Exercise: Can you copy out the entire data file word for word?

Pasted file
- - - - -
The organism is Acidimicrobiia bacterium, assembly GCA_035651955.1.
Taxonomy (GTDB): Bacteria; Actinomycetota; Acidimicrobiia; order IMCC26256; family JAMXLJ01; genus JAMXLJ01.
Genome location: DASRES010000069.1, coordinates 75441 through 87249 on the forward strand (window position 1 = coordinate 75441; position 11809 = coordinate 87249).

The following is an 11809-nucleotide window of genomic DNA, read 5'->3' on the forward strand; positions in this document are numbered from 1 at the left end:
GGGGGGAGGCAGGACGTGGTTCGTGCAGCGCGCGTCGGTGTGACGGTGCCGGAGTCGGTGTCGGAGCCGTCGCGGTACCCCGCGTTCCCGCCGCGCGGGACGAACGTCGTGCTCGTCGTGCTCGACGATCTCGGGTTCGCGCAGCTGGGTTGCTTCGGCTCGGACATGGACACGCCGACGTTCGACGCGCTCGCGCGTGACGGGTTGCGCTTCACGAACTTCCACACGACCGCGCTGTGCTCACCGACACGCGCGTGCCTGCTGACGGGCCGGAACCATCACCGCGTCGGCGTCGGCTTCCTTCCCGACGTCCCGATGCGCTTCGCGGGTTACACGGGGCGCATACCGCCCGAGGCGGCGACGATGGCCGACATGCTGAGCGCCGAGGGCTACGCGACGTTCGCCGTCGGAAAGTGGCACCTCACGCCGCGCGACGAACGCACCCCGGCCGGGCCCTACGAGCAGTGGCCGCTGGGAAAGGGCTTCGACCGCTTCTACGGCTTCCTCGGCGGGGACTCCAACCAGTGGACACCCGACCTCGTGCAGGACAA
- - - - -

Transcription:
The organism is Acidimicrobiia bacterium, assembly GCA_035651955.1.
Taxonomy (GTDB): Bacteria; Actinomycetota; Acidimicrobiia; order IMCC26256; family JAMXLJ01; genus JAMXLJ01.
Genome location: DASRES010000069.1, coordinates 75441 through 87249 on the forward strand (window position 1 = coordinate 75441; position 11809 = coordinate 87249).

The following is an 11809-nucleotide window of genomic DNA, read 5'->3' on the forward strand; positions in this document are numbered from 1 at the left end:
GGGGGGAGGCAGGACGTGGTTCGTGCAGCGCGCGTCGGTGTGACGGTGCCGGAGTCGGTGTCGGAGCCGTCGCGGTACCCCGCGTTCCCGCCGCGCGGGACGAACGTCGTGCTCGTCGTGCTCGACGATCTCGGGTTCGCGCAGCTGGGTTGCTTCGGCTCGGACATGGACACGCCGACGTTCGACGCGCTCGCGCGTGACGGGTTGCGCTTCACGAACTTCCACACGACCGCGCTGTGCTCACCGACACGCGCGTGCCTGCTGACGGGCCGGAACCATCACCGCGTCGGCGTCGGCTTCCTTCCCGACGTCCCGATGCGCTTCGCGGGTTACACGGGGCGCATACCGCCCGAGGCGGCGACGATGGCCGACATGCTGAGCGCCGAGGGCTACGCGACGTTCGCCGTCGGAAAGTGGCACCTCACGCCGCGCGACGAACGCACCCCGGCCGGGCCCTACGAGCAGTGGCCGCTGGGAAAGGGCTTCGACCGCTTCTACGGCTTCCTCGGCGGGGACTCCAACCAGTGGACACCCGACCTCGTGCAGGACAA